Our son has lived in New York (mostly Brooklyn) for nearly ten years, since leaving home (snurf) as a college freshman in 1999. One of the things I’ve noticed is that his vocabulary has shifted east a bit. For example, here in Seattle, a carbonated beverage in a can or bottle is called “pop;” now he calls it “soda,” because that’s what folks in the Big Apple say. I remember another friend from the east coast who called her tiny apartment an “efficiency,” rather than a “studio.” “Pocketbook” seems to be a more east coast term; “purse” is west coast. And when I’ve been in the south, I’ve had librarians ask if they can “make” a picture with me; we Yankees would say “take” a picture.
I recall a huge and lively discussion with a group of writers not too long ago about whether it’s “neener-neener boo-boo,” or “nanner-nanner boo-boo.” And let’s not get started on “kitty-corner,” vs. “catty-corner.”
I love these regional differences and am curious about others you may have noticed. Don’t be shy — share!
I love this subject. We laugh about the word differences between the mid-west and the west all the time. My husband is from Wisconsin. I didn’t think we would have such different words for the same thing.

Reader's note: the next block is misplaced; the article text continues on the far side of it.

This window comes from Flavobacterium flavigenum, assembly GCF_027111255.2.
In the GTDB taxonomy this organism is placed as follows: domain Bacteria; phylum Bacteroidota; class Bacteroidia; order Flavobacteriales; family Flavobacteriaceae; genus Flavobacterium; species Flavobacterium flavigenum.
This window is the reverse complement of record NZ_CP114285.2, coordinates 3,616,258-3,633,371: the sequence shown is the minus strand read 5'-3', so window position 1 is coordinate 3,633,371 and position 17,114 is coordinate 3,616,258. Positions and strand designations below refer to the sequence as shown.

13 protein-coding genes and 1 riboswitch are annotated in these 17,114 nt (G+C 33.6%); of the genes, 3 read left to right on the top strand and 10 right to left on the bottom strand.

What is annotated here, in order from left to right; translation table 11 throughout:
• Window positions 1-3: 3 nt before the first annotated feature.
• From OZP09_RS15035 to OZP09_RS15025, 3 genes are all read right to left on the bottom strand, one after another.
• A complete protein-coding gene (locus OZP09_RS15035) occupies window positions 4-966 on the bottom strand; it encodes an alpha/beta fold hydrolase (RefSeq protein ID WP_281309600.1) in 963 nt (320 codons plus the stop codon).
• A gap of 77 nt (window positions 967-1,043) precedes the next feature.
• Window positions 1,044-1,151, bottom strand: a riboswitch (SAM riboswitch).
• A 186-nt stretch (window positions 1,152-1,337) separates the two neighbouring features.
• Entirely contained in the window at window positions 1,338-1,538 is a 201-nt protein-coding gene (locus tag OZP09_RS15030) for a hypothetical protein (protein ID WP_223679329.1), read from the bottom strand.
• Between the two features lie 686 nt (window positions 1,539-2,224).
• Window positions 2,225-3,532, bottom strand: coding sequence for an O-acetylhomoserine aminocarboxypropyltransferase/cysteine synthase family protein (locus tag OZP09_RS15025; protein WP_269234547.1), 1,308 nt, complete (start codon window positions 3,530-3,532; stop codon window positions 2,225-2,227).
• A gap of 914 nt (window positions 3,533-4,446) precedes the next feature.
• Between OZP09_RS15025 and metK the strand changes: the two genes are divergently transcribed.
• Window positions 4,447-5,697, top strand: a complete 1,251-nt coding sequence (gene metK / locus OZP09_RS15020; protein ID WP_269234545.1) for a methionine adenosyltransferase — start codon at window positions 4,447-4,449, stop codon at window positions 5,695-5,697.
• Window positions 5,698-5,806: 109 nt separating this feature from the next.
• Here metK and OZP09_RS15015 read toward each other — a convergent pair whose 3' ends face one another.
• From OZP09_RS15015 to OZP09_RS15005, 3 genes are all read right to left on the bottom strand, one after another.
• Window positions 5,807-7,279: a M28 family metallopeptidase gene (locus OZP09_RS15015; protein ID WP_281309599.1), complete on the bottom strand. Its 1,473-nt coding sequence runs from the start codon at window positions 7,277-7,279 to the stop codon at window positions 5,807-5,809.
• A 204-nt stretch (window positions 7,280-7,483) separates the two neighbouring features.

MW=Midwest, W=West(specifically Idaho), WC=west coast (Seattle area):
MW-glove compartment,W-jockey box
MW-bubbler, W and WC-water fountain
MW-roadside ditch, W-borrow pit (cuz you ‘borrow the dirt from the side of the road to fill pot-holes)
MW and W-Ambulance, WC-Aid car
I have to admit I was baffled when someone said they sent for an ‘aid car’, it took me months to figure out what they meant. And I had no idea what a ‘bubbler’ was.
I feel sorry for anyone immigrating to this county and trying to learn the mish-mash we call English. Try looking up the definition of ‘stock’ sometime to see what I mean.
I moved from Kentucky to New York City in 1985 and for the first time heard someone refer to “a scissor” instead of “scissors.” (Now I’ve picked up that habit.)
Also my NY-born husband says “open” and “close” the light instead of “turn on” and “turn off.”